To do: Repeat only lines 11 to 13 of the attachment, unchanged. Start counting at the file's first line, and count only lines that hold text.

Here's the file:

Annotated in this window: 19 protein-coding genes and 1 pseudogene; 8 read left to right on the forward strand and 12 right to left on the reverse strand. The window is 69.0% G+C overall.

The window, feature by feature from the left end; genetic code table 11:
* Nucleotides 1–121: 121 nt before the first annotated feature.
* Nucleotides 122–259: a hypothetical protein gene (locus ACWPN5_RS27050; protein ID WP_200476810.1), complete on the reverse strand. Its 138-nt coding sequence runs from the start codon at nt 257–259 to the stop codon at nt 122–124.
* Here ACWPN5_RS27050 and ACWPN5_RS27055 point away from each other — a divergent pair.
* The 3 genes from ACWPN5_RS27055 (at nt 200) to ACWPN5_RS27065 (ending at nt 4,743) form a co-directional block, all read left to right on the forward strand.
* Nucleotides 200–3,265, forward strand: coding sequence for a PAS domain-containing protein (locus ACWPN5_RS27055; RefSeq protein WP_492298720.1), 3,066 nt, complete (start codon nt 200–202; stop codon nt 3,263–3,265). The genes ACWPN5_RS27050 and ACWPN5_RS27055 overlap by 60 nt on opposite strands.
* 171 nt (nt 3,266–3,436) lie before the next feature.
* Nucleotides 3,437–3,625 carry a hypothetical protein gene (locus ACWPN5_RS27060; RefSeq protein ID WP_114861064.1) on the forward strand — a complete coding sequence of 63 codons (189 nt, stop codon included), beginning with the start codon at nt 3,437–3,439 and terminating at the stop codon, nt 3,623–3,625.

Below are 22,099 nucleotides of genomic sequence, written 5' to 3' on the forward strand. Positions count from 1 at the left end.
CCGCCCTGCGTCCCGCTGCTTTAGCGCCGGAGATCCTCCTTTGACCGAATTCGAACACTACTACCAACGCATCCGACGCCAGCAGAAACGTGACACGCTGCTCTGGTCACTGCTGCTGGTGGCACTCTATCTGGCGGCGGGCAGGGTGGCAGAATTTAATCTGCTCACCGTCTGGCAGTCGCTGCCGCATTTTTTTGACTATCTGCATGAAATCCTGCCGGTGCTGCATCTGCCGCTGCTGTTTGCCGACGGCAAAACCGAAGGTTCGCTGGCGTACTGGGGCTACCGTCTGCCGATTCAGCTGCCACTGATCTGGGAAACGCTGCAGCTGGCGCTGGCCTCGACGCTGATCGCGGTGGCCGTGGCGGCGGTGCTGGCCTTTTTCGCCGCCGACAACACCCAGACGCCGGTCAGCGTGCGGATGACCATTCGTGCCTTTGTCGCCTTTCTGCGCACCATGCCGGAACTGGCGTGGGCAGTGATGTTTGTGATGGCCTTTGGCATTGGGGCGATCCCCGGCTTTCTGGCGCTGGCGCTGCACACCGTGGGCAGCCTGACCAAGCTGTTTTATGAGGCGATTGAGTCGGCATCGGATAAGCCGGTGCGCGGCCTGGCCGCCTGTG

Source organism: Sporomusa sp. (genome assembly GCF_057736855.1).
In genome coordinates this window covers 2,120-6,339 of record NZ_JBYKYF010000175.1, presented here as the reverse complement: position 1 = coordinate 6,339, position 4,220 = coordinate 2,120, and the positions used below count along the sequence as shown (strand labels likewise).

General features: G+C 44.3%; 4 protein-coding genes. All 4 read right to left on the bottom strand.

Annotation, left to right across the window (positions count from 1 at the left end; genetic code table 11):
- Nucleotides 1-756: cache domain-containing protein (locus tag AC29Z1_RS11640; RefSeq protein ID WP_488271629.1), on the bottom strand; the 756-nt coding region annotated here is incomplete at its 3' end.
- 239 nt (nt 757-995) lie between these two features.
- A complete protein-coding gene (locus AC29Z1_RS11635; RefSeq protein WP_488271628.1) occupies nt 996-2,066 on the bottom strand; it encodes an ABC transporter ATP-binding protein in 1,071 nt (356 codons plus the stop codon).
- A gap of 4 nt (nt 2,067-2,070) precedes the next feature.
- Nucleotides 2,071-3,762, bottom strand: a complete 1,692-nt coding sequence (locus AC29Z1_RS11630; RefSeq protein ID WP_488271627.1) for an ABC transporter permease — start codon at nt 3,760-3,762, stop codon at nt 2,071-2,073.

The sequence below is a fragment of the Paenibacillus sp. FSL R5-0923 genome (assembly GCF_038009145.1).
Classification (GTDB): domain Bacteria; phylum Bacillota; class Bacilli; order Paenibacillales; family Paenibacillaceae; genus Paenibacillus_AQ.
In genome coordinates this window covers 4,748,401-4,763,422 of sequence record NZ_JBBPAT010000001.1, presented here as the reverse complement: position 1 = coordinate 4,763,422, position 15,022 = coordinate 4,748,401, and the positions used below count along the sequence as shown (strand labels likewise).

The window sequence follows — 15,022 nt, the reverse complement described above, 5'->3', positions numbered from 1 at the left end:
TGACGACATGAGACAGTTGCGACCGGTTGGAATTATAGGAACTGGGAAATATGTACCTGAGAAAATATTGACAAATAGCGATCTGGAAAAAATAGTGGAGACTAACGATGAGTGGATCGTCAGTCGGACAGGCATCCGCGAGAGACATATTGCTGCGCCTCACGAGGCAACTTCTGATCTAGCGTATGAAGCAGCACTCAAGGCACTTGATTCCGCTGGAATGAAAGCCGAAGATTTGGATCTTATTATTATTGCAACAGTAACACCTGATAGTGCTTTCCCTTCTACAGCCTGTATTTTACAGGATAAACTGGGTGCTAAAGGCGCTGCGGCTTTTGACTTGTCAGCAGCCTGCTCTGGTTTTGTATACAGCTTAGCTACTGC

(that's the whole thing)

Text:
CCGCCCTGCGTCCCGCTGCTTTAGCGCCGGAGATCCTCCTTTGACCGAATTCGAACACTACTACCAACGCATCCGACGCCAGCAGAAACGTGACACGCTGCTCTGGTCACTGCTGCTGGTGGCACTCTATCTGGCGGCGGGCAGGGTGGCAGAATTTAATCTGCTCACCGTCTGGCAGTCGCTGCCGCATTTTTTTGACTATCTGCATGAAATCCTGCCGGTGCTGCATCTGCCGCTGCTGTTTGCCGACGGCAAAACCGAAGGTTCGCTGGCGTACTGGGGCTACCGTCTGCCGATTCAGCTGCCACTGATCTGGGAAACGCTGCAGCTGGCGCTGGCCTCGACGCTGATCGCGGTGGCCGTGGCGGCGGTGCTGGCCTTTTTCGCCGCCGACAACACCCAGACGCCGGTCAGCGTGCGGATGACCATTCGTGCCTTTGTCGCCTTTCTGCGCACCATGCCGGAACTGGCGTGGGCAGTGATGTTTGTGATGGCCTTTGGCATTGGGGCGATCCCCGGCTTTCTGGCGCTGGCGCTGCACACCGTGGGCAGCCTGACCAAGCTGTTTTATGAGGCGATTGAGTCGGCATCGGATAAGCCGGTGCGCGGCCTGGCCGCCTGTG

Source organism: Sporomusa sp. (genome assembly GCF_057736855.1).
In genome coordinates this window covers 2,120-6,339 of record NZ_JBYKYF010000175.1, presented here as the reverse complement: position 1 = coordinate 6,339, position 4,220 = coordinate 2,120, and the positions used below count along the sequence as shown (strand labels likewise).